We hugged and cried until we heard the police cruiser in the driveway. Mary Margaret poured coffee as I let Kelvin in.
“Where’s the killer dogs I’ve heard so much about?” he asked.
I started to ask how he knew about my dogs but then I remembered the officer picking me up for an earlier interview. The ratties had barked mightily at the appearance of a stranger who did not come in for an introduction. “Someone is watching them until I am steady enough on my feet to walk them. They are feisty critters you know?”
Mary Margaret appeared with the tray and the three of us got down to business. He asked questions, we answered. Then he asked questions of me and I answered. He asked similar questions directly to Mary Margaret and she answered. Then he started the process all over asking for the same information but with different questions. The only thing he didn’t do was separate us to question us but I guess it wasn’t necessary since we had different recollections of the night – our stories were not collaborations. He left with a list of diners and participates he would interview next and a warning to me to be careful.
As much as I wanted her to stay, I asked Mary Margaret to leave. I used some excuse about wanting to rest and feeling much better after talking to the police but the truth was that I was the one now feeling guilty. My guess was that I brought this ugliness on by my confrontation at The Café. John’s appearance at the hospital had me convinced he had something to do with the dark dining incident. Plus, this was Crab Festival and I wanted Mary Margaret to enjoy the activities.
She agreed to leave under conditions. She would go to the store and get some food to last me a few days, and she would call to arrange for the dogs to come home. She wouldn’t budge on staying until the terriers were on patrol. I agreed.
She called Patsy, my neighbor and wife to our local vet, who said she would bring them over in the early afternoon after she was finished with veterinary business for the day. Her husband may have had the veterinary degree and was excellent at both diagnosis and treatment, but it was Patsy who created a successful product. She made up for the skills her husband lacked – people skills, business skills, and community involvement.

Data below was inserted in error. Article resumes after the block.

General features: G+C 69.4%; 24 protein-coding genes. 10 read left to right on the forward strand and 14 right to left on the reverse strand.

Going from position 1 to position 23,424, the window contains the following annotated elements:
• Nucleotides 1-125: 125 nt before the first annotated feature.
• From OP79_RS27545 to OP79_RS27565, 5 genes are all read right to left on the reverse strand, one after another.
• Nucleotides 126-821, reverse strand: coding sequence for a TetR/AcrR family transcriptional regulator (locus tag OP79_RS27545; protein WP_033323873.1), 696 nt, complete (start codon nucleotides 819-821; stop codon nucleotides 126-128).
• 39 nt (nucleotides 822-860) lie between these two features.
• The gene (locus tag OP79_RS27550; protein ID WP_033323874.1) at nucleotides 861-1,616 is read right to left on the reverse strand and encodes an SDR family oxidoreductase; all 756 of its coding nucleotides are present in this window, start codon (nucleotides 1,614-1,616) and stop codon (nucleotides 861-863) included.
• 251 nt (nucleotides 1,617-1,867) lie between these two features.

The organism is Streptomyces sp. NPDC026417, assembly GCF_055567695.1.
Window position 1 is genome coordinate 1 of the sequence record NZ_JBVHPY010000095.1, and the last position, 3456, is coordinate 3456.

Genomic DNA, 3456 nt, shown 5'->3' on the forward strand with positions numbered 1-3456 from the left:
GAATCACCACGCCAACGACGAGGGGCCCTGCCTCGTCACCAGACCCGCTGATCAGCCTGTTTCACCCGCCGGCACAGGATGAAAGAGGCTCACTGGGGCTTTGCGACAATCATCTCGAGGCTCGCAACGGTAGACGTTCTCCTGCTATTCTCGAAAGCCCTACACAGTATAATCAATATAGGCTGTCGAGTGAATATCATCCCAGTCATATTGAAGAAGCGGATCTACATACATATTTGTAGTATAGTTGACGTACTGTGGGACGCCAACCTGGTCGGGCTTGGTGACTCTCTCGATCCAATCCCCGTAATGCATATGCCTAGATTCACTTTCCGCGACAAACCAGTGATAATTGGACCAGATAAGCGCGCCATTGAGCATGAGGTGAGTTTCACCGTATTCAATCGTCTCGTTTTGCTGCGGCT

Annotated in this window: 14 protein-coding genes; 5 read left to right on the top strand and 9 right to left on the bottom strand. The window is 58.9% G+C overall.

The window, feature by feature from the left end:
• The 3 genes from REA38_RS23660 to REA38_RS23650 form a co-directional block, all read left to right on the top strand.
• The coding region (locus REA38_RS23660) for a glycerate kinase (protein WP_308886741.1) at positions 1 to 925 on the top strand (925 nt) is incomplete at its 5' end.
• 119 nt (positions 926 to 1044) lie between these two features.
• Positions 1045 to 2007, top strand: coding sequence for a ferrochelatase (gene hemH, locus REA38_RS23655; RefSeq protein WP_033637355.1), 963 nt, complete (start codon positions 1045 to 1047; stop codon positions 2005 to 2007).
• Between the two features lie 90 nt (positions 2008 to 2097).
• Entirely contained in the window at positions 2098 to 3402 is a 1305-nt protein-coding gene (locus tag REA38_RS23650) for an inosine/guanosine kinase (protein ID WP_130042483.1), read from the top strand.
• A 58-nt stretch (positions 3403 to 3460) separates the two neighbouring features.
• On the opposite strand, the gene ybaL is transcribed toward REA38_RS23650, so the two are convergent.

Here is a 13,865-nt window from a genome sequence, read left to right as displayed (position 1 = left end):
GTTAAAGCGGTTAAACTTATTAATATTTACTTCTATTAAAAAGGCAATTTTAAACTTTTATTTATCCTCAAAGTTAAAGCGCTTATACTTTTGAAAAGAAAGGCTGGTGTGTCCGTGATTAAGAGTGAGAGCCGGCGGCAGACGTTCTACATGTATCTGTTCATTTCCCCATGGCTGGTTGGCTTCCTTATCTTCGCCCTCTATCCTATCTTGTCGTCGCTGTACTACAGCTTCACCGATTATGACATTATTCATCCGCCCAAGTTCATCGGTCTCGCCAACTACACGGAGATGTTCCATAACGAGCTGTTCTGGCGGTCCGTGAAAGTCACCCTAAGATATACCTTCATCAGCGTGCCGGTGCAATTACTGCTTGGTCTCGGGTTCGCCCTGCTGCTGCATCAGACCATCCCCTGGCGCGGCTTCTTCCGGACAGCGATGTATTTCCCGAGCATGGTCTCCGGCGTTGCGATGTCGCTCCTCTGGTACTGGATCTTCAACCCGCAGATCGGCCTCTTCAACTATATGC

Patsy and Dan were not the only successful husband and wife business team in Kodiak. There was a husband and wife law practice, many family fishing ventures, and the newspaper was owned and published by a woman whose husband was the editor. In addition, the accounting and bookkeeping service was owned by a female couple and several of the local restaurants were run by unmarried couples of various gender combinations Kodiak was lucky to have maintained so many independent family businesses in a world of cookie cutter businesses with corporate models.
When Mary Margaret returned with my provisions for the next couple of days, I agreed to take a nap while she waited for the return of the dogs. While I dozed in and out I occasionally heard kitchen noises – pot and pans, cabinets shutting, and water running in the sink. In a small house where the doors have a two-inch clearance of the floor, there’s no secrets. So, I wasn’t surprised when I finally got up and found a pot of stew bubbling away on the stove and cookies cooling on a rack.
I thanked Mary Margaret for all her help. I was a little embarrassed that she went to that much trouble. She insisted it was a pleasure cooking in a kitchen with new and modern appliances. She particularity liked my new range with double ovens where she could bake the cookies in the small upper oven while she had a meat loaf cooking in the larger bottom oven. That was more validation of my money well spent. I imagined her delight when she discovered the microwave over the stove was a combination convection oven.
We were enjoying a late lunch of meatloaf sandwiches when Patsy arrived with my ratties. I don’t know who was more excited; me or the terriers. It felt so good to have them back in the house. In fact, things were beginning to feel normal again.
“Yummy, Eddie smells so good. What is it?” I asked as I held them close to me.
Pam answered “when you called we were bathing them. That was the delay. I would have brought them right over except they were wet. Eddie was washed in lavender soap and Daisey in coconut.”
I laughed out loud which brought a confused stare from both Patsy and Mary Margaret. “Oh, I’m sorry. I was amused you chose coconut for Daisey because that was to be her name originally. I changed my mind when I realized it would probably be shorted to just Coco.”
Finally, with everyone gone, my doggies home, and food simmering on the stove, I drifted into domestic bliss. I had plenty of reading materials, a fully-charged laptop with a strong wireless connection, pain medication, and a promise from my neighbor to walk my dogs for me for a few more days. I was set for a relaxing night; that is until I got a phone call that the police were holding Guy in the disappearance of Aunt Cecil.